“. . . in seclusion, she had secluded herself from a thousand natural and healing influences; that, her mind, brooding solitary, had grown diseased, as all minds do and must and will that reverse the appointed order of their Maker . . .”
― Charles Dickens, Great Expectations
From my blog (I called it an “Online Journal” then), The Daily Epiphany, Monday, September 29, 1997
Let’s go skate
After another mind-numbing day at work I took the kids down to the parking lot by the school. Candy took off to run some errands with her friend that’s staying with us.
Lee wore his in-line skates, elbow and knee pads, and his helmet. Nicholas rode his new bicycle, sans training wheels, and his helmet, of course.
Lee had a lot of trouble with his skates. He doesn’t actually skate as much as run on the wheels; his little bow legs splayed out, blades akimbo. I don’t think the eight little yellow polyurethane disks turn at all. They are cheap lil’ kid’s skates and they don’t fit very well. Part of the plastic shell kept digging into his ankles. I worked with it as best as I could, tucking and adjusting.
Meanwhile Nick was looping around the parking lot with no trouble. He only fell once, when he couldn’t avoid a little pink bike one of the cheerleaders (I guess drill team is the proper term, a bunch of ’em practice on the lot every day; they were all down at the other end). I worked with him for a minute on his braking. He had been stopping by sticking his feet out. I helped him learn the joys of backpedaling into the coaster brake, leaving a stripe of black rubber on the tarmac.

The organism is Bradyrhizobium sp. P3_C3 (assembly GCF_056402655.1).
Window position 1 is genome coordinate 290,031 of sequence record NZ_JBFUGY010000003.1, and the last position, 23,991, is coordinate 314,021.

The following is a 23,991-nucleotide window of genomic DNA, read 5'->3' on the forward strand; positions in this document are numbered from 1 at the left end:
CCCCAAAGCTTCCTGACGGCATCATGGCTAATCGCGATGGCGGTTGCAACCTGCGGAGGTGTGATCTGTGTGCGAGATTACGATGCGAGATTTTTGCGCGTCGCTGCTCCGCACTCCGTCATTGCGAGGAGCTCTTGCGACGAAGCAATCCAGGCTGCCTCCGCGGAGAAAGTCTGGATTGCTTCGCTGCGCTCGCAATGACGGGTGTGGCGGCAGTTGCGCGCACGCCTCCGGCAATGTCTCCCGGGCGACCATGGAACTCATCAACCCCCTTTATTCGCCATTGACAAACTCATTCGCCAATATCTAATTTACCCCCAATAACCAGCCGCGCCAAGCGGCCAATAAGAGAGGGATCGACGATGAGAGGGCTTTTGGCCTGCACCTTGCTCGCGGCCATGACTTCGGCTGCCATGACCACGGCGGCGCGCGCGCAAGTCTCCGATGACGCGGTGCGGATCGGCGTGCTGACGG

And that was it, the high point of my day. Hours of grinding uselessness at work. Dinner, baths, writing practice (I helped Lee write out “don’t open until Sunday” – I don’t know why he wanted to write that, he said “sure are a lot of O’s in here”), then bedtime at home.
A father taking his kids out for a skate, a bike ride; it’s a cliché, a television commercial; life insurance, some new vitamin maybe. Except in the commercial the youngest kid isn’t whining about needing to go to the bathroom every two minutes. The skates always fit. The kids don’t fall. The father on the TV isn’t so worn out from work that every minute is a struggle to maintain contact with reality. They don’t show how your arms ache after carrying a heavy bicycle, a pair of skates, two helmets, a set of pads, all in your arms up the hill back to the house.
And now, a piece of flash fiction for today: